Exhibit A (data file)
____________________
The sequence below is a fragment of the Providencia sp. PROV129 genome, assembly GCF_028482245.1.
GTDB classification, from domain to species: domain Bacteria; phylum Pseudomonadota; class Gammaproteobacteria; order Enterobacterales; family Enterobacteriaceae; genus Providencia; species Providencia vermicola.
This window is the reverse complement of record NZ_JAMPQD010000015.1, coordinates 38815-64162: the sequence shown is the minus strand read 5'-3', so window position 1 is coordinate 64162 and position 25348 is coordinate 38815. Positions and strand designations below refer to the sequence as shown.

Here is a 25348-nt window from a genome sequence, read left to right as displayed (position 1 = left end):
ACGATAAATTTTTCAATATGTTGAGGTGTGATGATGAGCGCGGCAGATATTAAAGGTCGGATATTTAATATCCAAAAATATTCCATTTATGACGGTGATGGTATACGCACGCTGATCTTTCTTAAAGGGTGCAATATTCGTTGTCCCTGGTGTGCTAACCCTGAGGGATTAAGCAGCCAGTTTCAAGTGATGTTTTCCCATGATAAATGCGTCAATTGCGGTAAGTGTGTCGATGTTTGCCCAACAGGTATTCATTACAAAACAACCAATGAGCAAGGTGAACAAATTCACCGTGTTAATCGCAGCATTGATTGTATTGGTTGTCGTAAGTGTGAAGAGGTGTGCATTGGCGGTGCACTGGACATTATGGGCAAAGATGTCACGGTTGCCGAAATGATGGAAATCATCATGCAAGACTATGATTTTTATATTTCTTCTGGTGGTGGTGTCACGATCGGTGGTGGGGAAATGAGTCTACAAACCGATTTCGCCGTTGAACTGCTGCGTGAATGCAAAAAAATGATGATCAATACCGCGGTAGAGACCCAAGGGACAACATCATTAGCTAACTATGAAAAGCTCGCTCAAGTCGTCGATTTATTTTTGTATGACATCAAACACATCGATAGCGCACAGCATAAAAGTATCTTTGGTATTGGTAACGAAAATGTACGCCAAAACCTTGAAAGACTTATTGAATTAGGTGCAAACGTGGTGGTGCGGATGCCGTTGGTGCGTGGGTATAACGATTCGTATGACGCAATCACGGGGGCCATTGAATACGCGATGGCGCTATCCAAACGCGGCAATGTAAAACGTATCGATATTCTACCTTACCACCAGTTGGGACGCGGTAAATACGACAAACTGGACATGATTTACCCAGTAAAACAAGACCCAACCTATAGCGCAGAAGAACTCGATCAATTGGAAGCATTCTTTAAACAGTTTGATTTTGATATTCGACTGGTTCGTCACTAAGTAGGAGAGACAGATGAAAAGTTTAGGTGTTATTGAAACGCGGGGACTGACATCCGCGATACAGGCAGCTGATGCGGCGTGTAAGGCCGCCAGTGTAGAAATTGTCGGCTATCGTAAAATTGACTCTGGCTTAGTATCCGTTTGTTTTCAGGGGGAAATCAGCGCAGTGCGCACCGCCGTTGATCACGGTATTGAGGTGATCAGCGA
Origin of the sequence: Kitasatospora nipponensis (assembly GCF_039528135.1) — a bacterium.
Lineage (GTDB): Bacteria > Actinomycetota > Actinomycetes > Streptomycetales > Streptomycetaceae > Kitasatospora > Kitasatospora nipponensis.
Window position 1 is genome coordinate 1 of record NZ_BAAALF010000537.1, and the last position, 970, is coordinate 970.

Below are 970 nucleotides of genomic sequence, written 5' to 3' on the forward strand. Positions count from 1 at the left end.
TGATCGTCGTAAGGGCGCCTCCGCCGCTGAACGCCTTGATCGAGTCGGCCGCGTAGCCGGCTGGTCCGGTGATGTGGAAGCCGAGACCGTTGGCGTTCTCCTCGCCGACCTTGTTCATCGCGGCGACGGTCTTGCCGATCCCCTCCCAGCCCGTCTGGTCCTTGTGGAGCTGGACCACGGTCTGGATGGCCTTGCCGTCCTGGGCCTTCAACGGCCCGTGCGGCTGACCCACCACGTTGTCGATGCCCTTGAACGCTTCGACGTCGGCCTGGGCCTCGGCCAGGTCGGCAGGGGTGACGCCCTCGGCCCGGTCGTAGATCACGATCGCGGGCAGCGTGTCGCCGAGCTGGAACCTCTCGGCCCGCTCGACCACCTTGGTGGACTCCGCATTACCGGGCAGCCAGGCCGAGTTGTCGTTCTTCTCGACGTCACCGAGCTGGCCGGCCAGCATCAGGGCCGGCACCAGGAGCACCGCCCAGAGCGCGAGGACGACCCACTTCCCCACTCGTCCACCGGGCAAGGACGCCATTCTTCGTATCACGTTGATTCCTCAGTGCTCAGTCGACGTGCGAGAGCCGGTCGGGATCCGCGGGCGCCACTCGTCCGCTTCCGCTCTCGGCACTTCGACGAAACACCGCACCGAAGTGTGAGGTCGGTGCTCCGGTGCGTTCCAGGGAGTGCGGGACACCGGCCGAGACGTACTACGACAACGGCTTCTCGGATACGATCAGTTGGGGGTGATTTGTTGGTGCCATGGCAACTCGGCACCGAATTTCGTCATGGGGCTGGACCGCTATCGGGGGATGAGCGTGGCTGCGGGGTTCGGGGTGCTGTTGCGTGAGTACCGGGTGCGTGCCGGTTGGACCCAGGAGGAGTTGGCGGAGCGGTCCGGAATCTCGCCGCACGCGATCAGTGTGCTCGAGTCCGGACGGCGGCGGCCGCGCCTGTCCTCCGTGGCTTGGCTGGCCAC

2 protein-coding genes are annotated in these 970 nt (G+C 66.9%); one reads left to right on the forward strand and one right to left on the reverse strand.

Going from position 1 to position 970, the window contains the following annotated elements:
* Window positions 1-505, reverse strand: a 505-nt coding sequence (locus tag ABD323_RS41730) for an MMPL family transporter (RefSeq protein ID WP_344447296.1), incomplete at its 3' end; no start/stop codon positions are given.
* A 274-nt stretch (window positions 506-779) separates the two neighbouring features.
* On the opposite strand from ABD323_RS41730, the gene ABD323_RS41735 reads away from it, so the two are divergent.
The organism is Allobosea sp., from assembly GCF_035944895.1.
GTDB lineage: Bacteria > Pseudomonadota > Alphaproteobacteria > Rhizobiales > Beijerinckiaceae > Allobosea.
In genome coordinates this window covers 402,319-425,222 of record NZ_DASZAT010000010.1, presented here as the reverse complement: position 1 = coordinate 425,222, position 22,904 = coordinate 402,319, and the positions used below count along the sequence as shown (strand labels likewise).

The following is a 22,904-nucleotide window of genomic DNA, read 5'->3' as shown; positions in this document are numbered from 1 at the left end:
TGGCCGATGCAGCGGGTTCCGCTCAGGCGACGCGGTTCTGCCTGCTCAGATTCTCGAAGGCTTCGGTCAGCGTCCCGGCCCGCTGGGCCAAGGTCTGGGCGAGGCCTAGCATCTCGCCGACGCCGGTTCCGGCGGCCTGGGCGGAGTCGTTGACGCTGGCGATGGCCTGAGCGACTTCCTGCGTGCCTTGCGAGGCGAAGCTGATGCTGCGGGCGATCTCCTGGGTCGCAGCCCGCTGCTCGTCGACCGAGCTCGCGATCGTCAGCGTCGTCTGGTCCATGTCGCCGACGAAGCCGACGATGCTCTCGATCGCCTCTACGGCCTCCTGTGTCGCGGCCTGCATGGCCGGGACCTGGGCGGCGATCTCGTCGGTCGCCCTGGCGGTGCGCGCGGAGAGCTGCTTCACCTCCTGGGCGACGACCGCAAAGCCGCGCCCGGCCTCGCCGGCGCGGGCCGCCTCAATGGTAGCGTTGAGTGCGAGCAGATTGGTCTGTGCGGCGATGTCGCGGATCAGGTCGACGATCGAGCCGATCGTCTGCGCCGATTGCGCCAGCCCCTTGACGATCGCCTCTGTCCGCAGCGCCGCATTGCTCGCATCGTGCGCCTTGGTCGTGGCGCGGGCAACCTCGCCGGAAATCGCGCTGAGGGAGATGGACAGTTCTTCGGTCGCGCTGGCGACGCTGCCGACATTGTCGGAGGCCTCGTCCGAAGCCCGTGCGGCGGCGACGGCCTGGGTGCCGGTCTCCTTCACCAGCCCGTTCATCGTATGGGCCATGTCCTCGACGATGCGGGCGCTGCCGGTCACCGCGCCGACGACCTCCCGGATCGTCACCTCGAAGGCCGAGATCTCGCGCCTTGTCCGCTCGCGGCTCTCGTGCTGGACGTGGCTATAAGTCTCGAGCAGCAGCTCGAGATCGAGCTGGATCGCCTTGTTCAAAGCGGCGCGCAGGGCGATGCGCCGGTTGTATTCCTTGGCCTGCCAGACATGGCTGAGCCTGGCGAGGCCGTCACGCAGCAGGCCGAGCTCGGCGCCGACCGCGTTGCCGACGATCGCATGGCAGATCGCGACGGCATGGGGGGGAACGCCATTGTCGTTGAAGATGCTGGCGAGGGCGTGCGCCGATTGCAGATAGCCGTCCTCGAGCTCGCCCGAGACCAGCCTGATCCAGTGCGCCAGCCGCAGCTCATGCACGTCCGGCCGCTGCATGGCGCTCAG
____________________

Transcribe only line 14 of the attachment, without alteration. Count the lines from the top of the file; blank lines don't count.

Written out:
* A 274-nt stretch (window positions 506-779) separates the two neighbouring features.